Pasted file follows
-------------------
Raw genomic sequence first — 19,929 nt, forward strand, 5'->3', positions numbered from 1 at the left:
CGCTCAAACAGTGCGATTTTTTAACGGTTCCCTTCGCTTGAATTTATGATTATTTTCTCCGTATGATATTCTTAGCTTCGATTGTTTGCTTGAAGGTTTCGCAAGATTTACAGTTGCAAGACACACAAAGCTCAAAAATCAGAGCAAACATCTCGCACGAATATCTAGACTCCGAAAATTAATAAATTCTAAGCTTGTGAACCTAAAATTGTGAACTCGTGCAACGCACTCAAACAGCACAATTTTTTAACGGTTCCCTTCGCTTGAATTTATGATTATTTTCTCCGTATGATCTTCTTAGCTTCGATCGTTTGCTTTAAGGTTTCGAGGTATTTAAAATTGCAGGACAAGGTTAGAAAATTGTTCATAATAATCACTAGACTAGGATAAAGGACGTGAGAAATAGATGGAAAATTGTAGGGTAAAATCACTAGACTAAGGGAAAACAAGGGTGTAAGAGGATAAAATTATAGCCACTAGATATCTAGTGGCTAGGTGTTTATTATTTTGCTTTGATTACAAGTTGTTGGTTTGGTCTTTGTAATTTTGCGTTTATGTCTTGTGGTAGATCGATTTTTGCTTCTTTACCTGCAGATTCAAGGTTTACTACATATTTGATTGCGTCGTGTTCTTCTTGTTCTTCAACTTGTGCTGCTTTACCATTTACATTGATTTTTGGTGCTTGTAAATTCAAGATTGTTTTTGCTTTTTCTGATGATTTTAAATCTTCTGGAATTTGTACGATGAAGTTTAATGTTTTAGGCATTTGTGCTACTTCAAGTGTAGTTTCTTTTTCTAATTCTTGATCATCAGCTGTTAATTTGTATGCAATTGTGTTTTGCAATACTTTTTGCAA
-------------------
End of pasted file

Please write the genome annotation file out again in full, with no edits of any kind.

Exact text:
Raw genomic sequence first — 19,929 nt, forward strand, 5'->3', positions numbered from 1 at the left:
CGCTCAAACAGTGCGATTTTTTAACGGTTCCCTTCGCTTGAATTTATGATTATTTTCTCCGTATGATATTCTTAGCTTCGATTGTTTGCTTGAAGGTTTCGCAAGATTTACAGTTGCAAGACACACAAAGCTCAAAAATCAGAGCAAACATCTCGCACGAATATCTAGACTCCGAAAATTAATAAATTCTAAGCTTGTGAACCTAAAATTGTGAACTCGTGCAACGCACTCAAACAGCACAATTTTTTAACGGTTCCCTTCGCTTGAATTTATGATTATTTTCTCCGTATGATCTTCTTAGCTTCGATCGTTTGCTTTAAGGTTTCGAGGTATTTAAAATTGCAGGACAAGGTTAGAAAATTGTTCATAATAATCACTAGACTAGGATAAAGGACGTGAGAAATAGATGGAAAATTGTAGGGTAAAATCACTAGACTAAGGGAAAACAAGGGTGTAAGAGGATAAAATTATAGCCACTAGATATCTAGTGGCTAGGTGTTTATTATTTTGCTTTGATTACAAGTTGTTGGTTTGGTCTTTGTAATTTTGCGTTTATGTCTTGTGGTAGATCGATTTTTGCTTCTTTACCTGCAGATTCAAGGTTTACTACATATTTGATTGCGTCGTGTTCTTCTTGTTCTTCAACTTGTGCTGCTTTACCATTTACATTGATTTTTGGTGCTTGTAAATTCAAGATTGTTTTTGCTTTTTCTGATGATTTTAAATCTTCTGGAATTTGTACGATGAAGTTTAATGTTTTAGGCATTTGTGCTACTTCAAGTGTAGTTTCTTTTTCTAATTCTTGATCATCAGCTGTTAATTTGTATGCAATTGTGTTTTGCAATACTTTTTGCAA